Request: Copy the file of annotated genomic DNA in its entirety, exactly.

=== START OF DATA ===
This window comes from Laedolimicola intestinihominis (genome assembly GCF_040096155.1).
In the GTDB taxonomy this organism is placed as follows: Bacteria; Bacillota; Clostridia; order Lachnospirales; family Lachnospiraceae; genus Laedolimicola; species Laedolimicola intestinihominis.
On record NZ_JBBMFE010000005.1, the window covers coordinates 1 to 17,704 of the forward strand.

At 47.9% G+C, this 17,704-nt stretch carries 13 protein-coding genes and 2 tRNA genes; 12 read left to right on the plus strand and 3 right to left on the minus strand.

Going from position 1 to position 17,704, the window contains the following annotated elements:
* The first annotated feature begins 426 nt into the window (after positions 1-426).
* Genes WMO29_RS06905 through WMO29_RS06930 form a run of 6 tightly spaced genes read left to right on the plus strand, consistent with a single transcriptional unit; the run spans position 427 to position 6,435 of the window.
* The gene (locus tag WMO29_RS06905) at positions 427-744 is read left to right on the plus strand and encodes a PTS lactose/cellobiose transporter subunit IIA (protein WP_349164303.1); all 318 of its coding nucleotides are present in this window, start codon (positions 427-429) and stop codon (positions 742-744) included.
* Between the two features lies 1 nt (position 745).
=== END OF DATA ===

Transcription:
This window comes from Laedolimicola intestinihominis (genome assembly GCF_040096155.1).
In the GTDB taxonomy this organism is placed as follows: Bacteria; Bacillota; Clostridia; order Lachnospirales; family Lachnospiraceae; genus Laedolimicola; species Laedolimicola intestinihominis.
On record NZ_JBBMFE010000005.1, the window covers coordinates 1 to 17,704 of the forward strand.

At 47.9% G+C, this 17,704-nt stretch carries 13 protein-coding genes and 2 tRNA genes; 12 read left to right on the plus strand and 3 right to left on the minus strand.

Going from position 1 to position 17,704, the window contains the following annotated elements:
* The first annotated feature begins 426 nt into the window (after positions 1-426).
* Genes WMO29_RS06905 through WMO29_RS06930 form a run of 6 tightly spaced genes read left to right on the plus strand, consistent with a single transcriptional unit; the run spans position 427 to position 6,435 of the window.
* The gene (locus tag WMO29_RS06905) at positions 427-744 is read left to right on the plus strand and encodes a PTS lactose/cellobiose transporter subunit IIA (protein WP_349164303.1); all 318 of its coding nucleotides are present in this window, start codon (positions 427-429) and stop codon (positions 742-744) included.
* Between the two features lies 1 nt (position 745).